So that's the bit of the Dress' story. The couple that owns the farm that Bek and I work at was actually a big inspiration and help also. The wife makes all of their own clothing, using a treadle sewing machine, unique techniques, and fabulous prints, many of them being reprints from originals. She's made many period customs from many differing eras and had a pattern she'd only used once that she thought would fit my bill on the time crunch and the practicality factor, seeing as how I'd be busy both days serving/hauling/setting up our food area. She also sent me to a fabric site called Thousands of Bolts...Only One Nut, where she'd found many inexpensive period fabrics before, that also shipped in a timely manner, meaning I'd have time to get started...and finish
With all the other work in prep for the big weekend, I didn't do any sort of mock-up/muslin beforehand with this garment. So with shakey hands, and reading through the directions about a zillion times, I commenced cutting pieces out and then pinning them together. The sewing instructions that came with the pattern (pictured below) pieces were very cut-dry and had alot of guess work that had to be done. Just the whole pattern seemed to have a first draft air about it. Which played alot with my nerves! Especially without a mock-up to compare/make changes to, looking back, I have no clue what I was thinking! Besides not having any time...
Anyway- the dress features the period off the shoulder bodice/sleeve hem, which if I use this pattern again in the future, I will definitely make that a little bit more pronounced, adding an inch or two for the full effect. The below photo shows a little bit of of the bodice close-up, as you can see, the front of it has the V-shaped format that was so popular in that time period. The work of gathering the bottom of each of the sides was really neat to do for the first time! It was nice to do something that I'd not done in the past that was easy and rewarding. :) It also has a bit of piping up the middle and around the collar, which I hand-sewed into place. I wish I would have opened it up to show the inside structure, but obviously I was not thinking clearly when I took these. :P But under the covered piping are steel hooks (same with the wrist cuffs) that close up the front of the bodice. The sleeves turned out better than I had expected, between the sketchy instructions and the look of the pattern pieces, I was certain they would end up being too snug, which it not what you are looking for in this kind of gown! Slipping it on for the first time, I was so relieved that all was well and that my wider shoulders and stout arms did not factor in too much. Oh! And the cuffs (pictured above, left) were quite fun too. Though those too will be need a change if I use the pattern again, as they were about an inch too tight for my liking! Which I can't quite figure as my wrists are small/average. Also, had I had more time to dress things up a bit, I would have loved to do the pleating instead of gathers for attaching the skirt to bodice. Next time I hope. Along with some hem binding (for the skirt's bottom hem) too are on the plans for next year's dress.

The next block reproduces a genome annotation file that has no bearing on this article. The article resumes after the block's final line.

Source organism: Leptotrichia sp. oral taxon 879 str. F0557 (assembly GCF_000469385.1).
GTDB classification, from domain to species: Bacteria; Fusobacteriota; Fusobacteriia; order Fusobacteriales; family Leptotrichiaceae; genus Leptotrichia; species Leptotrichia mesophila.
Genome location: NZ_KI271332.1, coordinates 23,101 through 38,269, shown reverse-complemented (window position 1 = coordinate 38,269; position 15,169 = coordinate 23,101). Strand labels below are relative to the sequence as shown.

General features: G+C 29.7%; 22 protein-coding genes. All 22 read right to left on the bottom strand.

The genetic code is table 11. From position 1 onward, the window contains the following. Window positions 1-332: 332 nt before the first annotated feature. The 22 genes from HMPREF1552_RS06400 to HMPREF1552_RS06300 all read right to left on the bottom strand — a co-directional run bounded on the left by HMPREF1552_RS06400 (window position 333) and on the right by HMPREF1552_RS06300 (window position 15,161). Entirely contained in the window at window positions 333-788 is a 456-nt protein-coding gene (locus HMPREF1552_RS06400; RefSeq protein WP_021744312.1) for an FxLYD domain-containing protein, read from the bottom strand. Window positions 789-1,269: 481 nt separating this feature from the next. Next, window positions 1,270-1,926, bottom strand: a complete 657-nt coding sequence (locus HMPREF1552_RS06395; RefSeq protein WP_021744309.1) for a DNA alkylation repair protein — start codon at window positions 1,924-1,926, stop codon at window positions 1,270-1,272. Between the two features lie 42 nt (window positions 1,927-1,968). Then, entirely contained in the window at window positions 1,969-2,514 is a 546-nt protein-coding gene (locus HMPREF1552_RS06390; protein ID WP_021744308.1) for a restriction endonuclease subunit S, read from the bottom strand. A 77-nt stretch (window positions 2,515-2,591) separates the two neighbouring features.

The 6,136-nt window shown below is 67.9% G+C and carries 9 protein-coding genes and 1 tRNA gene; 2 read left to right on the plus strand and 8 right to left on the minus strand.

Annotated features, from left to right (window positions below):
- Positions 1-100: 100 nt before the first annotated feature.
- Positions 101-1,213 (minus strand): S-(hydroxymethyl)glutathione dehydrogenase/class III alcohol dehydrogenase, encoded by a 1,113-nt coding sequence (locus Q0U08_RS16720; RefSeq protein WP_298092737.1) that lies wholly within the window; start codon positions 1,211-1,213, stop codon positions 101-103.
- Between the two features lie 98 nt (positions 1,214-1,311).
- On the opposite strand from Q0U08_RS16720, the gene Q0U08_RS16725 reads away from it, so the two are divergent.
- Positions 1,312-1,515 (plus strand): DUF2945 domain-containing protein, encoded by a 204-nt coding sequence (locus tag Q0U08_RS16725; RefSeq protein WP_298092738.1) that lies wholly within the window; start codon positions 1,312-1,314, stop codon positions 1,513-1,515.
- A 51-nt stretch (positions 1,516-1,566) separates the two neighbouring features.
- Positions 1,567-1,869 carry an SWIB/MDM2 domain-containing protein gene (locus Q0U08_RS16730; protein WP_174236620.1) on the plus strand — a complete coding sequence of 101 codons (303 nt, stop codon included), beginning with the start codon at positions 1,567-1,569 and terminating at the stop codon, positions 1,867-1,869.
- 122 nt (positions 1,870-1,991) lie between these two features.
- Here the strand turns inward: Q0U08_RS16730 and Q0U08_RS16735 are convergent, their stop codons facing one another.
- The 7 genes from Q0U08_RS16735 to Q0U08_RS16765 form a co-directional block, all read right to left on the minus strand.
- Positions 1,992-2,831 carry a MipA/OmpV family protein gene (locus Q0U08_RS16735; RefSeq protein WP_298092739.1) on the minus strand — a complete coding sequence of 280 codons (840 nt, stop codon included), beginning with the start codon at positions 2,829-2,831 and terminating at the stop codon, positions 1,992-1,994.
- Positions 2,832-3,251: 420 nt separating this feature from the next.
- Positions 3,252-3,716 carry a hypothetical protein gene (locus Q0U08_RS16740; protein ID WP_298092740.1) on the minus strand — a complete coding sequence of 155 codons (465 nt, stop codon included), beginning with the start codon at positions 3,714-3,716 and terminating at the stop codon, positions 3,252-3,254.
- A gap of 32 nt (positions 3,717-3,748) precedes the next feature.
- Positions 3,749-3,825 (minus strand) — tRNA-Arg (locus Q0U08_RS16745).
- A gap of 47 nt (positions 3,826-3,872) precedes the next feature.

Have you ever made anything Civil War period or inspired?
Have you ever not made a mock-up for a project that was tense?
Have you ever missed out on an on-line fabric sale before you could make up your mind?
the elder sister & writer
P.S. For those wondering what all I'm wearing: Hoop skirt (it actually looks larger in real life :))- From an estate sale we did // Petticoat- Vintage, had forever // Pantaloons- Me made // Corset Cover/Cami- Me made // Snood- Bought off line a long time ago // Belt- Leather, thrifted, $1 // Boots, Ariat Brand, borrowed from Bek, gifted